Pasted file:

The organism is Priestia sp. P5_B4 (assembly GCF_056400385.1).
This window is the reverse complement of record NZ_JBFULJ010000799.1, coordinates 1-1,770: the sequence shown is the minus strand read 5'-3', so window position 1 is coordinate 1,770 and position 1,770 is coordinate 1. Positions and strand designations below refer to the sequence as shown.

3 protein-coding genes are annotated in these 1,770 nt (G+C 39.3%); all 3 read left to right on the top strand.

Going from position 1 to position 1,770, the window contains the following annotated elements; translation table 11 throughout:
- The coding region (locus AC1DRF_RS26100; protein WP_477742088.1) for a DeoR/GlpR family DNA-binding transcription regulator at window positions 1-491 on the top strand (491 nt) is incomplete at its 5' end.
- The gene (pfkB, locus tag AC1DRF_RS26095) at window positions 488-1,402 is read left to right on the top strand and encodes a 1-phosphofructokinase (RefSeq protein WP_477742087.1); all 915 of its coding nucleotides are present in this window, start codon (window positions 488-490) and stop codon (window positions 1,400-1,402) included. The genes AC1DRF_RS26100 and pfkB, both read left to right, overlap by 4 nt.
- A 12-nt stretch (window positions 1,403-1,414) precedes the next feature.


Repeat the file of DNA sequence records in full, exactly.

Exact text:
The organism is Priestia sp. P5_B4 (assembly GCF_056400385.1).
This window is the reverse complement of record NZ_JBFULJ010000799.1, coordinates 1-1,770: the sequence shown is the minus strand read 5'-3', so window position 1 is coordinate 1,770 and position 1,770 is coordinate 1. Positions and strand designations below refer to the sequence as shown.

3 protein-coding genes are annotated in these 1,770 nt (G+C 39.3%); all 3 read left to right on the top strand.

Going from position 1 to position 1,770, the window contains the following annotated elements; translation table 11 throughout:
- The coding region (locus AC1DRF_RS26100; protein WP_477742088.1) for a DeoR/GlpR family DNA-binding transcription regulator at window positions 1-491 on the top strand (491 nt) is incomplete at its 5' end.
- The gene (pfkB, locus tag AC1DRF_RS26095) at window positions 488-1,402 is read left to right on the top strand and encodes a 1-phosphofructokinase (RefSeq protein WP_477742087.1); all 915 of its coding nucleotides are present in this window, start codon (window positions 488-490) and stop codon (window positions 1,400-1,402) included. The genes AC1DRF_RS26100 and pfkB, both read left to right, overlap by 4 nt.
- A 12-nt stretch (window positions 1,403-1,414) precedes the next feature.